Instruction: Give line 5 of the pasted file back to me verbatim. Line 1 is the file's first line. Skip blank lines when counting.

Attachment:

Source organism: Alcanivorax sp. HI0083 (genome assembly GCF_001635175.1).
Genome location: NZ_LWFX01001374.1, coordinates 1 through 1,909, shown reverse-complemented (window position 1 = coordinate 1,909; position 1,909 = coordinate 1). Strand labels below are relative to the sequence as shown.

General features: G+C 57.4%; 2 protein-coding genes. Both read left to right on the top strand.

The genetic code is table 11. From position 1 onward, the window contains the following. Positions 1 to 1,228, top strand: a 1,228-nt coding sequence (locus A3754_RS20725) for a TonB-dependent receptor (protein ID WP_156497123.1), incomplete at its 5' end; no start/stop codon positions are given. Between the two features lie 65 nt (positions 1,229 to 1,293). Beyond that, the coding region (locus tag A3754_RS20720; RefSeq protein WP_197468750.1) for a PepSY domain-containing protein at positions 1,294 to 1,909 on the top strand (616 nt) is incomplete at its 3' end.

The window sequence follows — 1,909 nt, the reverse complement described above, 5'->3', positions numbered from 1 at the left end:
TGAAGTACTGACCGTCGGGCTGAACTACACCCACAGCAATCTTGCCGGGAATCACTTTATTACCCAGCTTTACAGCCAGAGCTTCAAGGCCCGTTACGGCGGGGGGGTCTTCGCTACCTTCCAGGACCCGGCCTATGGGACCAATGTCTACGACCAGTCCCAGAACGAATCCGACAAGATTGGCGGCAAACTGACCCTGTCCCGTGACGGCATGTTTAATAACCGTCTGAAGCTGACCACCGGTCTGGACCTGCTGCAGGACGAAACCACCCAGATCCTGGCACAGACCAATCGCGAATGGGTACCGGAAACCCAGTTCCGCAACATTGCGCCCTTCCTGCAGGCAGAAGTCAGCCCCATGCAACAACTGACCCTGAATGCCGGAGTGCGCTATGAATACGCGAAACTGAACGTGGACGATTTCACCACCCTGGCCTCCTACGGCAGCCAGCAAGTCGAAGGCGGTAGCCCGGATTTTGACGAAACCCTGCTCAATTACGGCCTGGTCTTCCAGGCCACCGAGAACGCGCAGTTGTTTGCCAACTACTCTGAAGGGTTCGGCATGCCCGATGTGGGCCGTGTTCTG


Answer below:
The window sequence follows — 1,909 nt, the reverse complement described above, 5'->3', positions numbered from 1 at the left end: